Lima, too, was becoming a burden. In 2010, after the city’s long winters became unbearable, Andrade moved to Mexico City, where he worked on and off for five years; soon after arriving, he visited Luis Barragán’s 1948 home and studio, which to him represented “a different sort of architecture: kind, unpretentious, filled with details that weren’t immediately evident.” He was especially drawn to the inward-facing rooms, the hidden gardens and the manipulation of shadow and light. “I thought those elements would work well in a city that’s gone through so much violence, so much aggression, so much ugliness,” he says.

Andrade scrapped his plans to preserve his original adobe structure and imagined, instead, a cuboid prism rising out of a street-side wall, its bank of windows jutting from its upper surface, like one of old Lima’s covered balconies transubstantiated into glass. Built from a limited palette of concrete, brick and terrazzo, the house has since become Andrade’s haven and laboratory, reflecting and shaping the work he makes within it while transforming his relationship to the strange, melancholy — and ultimately inspiring — city he again calls home.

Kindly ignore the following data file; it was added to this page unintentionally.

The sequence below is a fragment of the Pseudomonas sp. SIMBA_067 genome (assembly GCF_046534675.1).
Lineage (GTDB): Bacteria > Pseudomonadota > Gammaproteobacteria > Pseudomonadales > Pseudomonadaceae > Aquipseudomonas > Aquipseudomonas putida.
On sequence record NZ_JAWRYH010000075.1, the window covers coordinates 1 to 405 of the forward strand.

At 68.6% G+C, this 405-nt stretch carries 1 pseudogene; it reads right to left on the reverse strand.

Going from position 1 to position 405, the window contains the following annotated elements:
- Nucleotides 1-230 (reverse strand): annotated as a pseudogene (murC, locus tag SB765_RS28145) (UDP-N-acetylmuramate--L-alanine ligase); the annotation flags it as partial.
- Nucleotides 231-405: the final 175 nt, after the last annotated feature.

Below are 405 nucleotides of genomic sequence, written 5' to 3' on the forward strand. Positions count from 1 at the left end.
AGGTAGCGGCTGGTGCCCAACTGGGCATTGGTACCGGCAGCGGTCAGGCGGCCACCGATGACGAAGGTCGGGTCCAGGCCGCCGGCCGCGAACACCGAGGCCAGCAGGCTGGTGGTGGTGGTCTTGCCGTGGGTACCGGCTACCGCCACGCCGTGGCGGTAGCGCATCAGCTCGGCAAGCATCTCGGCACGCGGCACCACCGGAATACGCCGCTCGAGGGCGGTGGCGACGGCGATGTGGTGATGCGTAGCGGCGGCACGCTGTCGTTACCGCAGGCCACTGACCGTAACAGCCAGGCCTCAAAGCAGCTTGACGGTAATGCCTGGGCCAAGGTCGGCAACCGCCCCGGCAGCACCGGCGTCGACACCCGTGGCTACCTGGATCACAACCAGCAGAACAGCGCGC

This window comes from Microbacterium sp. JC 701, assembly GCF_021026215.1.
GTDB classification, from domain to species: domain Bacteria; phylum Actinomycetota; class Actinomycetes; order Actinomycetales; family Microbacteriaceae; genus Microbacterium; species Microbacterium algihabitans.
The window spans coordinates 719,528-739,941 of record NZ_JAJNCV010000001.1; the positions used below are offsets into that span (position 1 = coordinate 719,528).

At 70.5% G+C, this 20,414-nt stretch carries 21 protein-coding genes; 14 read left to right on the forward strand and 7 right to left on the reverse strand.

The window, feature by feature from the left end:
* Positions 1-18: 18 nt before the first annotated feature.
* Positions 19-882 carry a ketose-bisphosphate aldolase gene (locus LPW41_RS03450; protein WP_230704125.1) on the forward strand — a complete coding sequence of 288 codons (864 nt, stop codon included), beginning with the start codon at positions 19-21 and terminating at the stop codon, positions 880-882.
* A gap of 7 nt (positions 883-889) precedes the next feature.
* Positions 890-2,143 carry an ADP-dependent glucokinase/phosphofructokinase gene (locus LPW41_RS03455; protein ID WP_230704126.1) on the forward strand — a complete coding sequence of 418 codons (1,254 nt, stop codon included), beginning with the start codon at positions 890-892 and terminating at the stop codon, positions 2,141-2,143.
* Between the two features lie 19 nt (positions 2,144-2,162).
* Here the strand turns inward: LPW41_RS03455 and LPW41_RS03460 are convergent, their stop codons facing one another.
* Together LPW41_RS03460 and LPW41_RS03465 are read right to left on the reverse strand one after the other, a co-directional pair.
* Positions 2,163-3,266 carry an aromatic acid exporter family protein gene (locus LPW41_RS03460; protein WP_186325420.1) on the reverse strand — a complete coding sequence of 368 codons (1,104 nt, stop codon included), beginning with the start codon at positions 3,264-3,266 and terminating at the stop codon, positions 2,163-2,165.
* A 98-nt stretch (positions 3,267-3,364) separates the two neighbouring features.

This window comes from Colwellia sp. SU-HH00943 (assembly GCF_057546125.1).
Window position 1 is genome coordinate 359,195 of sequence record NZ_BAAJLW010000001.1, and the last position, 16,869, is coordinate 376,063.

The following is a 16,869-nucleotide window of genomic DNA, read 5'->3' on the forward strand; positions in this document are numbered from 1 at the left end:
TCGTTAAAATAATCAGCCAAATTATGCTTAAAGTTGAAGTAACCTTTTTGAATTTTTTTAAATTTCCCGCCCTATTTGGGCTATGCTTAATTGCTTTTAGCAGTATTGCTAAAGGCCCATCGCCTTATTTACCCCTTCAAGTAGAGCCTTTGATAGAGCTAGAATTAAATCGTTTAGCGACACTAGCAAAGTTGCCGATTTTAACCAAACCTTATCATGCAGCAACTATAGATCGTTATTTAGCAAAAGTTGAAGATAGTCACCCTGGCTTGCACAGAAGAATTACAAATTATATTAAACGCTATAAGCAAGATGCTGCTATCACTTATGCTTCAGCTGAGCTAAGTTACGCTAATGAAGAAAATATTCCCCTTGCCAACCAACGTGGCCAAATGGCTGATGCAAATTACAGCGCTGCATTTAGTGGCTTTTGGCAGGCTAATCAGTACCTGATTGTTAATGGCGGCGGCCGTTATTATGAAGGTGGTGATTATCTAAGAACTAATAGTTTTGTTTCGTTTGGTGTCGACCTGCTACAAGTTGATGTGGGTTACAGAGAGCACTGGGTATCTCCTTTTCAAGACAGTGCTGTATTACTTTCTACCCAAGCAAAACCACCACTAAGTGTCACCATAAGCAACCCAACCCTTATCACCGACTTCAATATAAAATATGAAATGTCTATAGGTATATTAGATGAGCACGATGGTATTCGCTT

TODAY, ANDRADE’S HOUSE, which he shares with his 28-year-old partner, Diana Ortega, an architect, and their 18-month-old son, remains a work in progress. A plywood door opens off the street into a narrow garden of philodendrons, ferns and bromeliads connected to the 920-square-foot studio through a pair of 16-foot-high windows, which pivot on iron mullions that divide them into four equal quadrants (a nod to Barragán and his collaborator the German-born artist Mathias Goeritz), dissolving the barrier between indoors and out. Upstairs, summer sun streams through the glassed-in balcony that bends around the corner of the 380-square-foot living-dining room, framing a panoramic view of low-slung rooftops, branching acacias and a pale sliver of the Pacific beyond. (On foggy days, blackout curtains hide the omnipresent gloom.) At the back of the house, in the 370-square-foot primary bedroom, a glass-sided cube rises out of the ceiling, a contemporary take on the three-dimensional skylights called teatinas that have been used to diffuse and filter Lima’s oppressive winter light since the 18th century.